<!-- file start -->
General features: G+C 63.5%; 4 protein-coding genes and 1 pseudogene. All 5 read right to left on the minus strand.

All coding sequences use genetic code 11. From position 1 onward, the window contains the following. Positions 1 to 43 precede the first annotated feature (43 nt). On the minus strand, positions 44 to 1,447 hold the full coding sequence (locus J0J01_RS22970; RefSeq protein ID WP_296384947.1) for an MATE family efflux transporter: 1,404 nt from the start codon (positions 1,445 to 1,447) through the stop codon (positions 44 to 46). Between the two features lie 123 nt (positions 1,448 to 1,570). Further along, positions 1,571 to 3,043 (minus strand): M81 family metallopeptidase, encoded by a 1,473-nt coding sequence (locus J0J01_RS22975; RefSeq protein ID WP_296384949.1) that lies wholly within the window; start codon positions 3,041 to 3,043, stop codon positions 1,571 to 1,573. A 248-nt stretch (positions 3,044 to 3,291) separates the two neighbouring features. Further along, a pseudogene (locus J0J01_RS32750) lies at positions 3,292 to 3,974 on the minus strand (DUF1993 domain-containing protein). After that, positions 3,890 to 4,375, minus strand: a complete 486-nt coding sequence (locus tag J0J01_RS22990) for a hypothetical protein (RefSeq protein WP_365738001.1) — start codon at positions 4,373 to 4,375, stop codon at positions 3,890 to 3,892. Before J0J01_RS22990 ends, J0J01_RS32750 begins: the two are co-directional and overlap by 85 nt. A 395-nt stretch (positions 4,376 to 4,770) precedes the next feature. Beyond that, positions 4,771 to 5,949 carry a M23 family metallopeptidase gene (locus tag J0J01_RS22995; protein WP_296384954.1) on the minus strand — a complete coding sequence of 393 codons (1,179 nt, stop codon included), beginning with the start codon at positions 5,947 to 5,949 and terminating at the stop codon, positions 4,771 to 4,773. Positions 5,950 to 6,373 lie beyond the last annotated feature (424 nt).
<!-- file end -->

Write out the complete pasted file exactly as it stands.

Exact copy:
General features: G+C 63.5%; 4 protein-coding genes and 1 pseudogene. All 5 read right to left on the minus strand.

All coding sequences use genetic code 11. From position 1 onward, the window contains the following. Positions 1 to 43 precede the first annotated feature (43 nt). On the minus strand, positions 44 to 1,447 hold the full coding sequence (locus J0J01_RS22970; RefSeq protein ID WP_296384947.1) for an MATE family efflux transporter: 1,404 nt from the start codon (positions 1,445 to 1,447) through the stop codon (positions 44 to 46). Between the two features lie 123 nt (positions 1,448 to 1,570). Further along, positions 1,571 to 3,043 (minus strand): M81 family metallopeptidase, encoded by a 1,473-nt coding sequence (locus J0J01_RS22975; RefSeq protein ID WP_296384949.1) that lies wholly within the window; start codon positions 3,041 to 3,043, stop codon positions 1,571 to 1,573. A 248-nt stretch (positions 3,044 to 3,291) separates the two neighbouring features. Further along, a pseudogene (locus J0J01_RS32750) lies at positions 3,292 to 3,974 on the minus strand (DUF1993 domain-containing protein). After that, positions 3,890 to 4,375, minus strand: a complete 486-nt coding sequence (locus tag J0J01_RS22990) for a hypothetical protein (RefSeq protein WP_365738001.1) — start codon at positions 4,373 to 4,375, stop codon at positions 3,890 to 3,892. Before J0J01_RS22990 ends, J0J01_RS32750 begins: the two are co-directional and overlap by 85 nt. A 395-nt stretch (positions 4,376 to 4,770) precedes the next feature. Beyond that, positions 4,771 to 5,949 carry a M23 family metallopeptidase gene (locus tag J0J01_RS22995; protein WP_296384954.1) on the minus strand — a complete coding sequence of 393 codons (1,179 nt, stop codon included), beginning with the start codon at positions 5,947 to 5,949 and terminating at the stop codon, positions 4,771 to 4,773. Positions 5,950 to 6,373 lie beyond the last annotated feature (424 nt).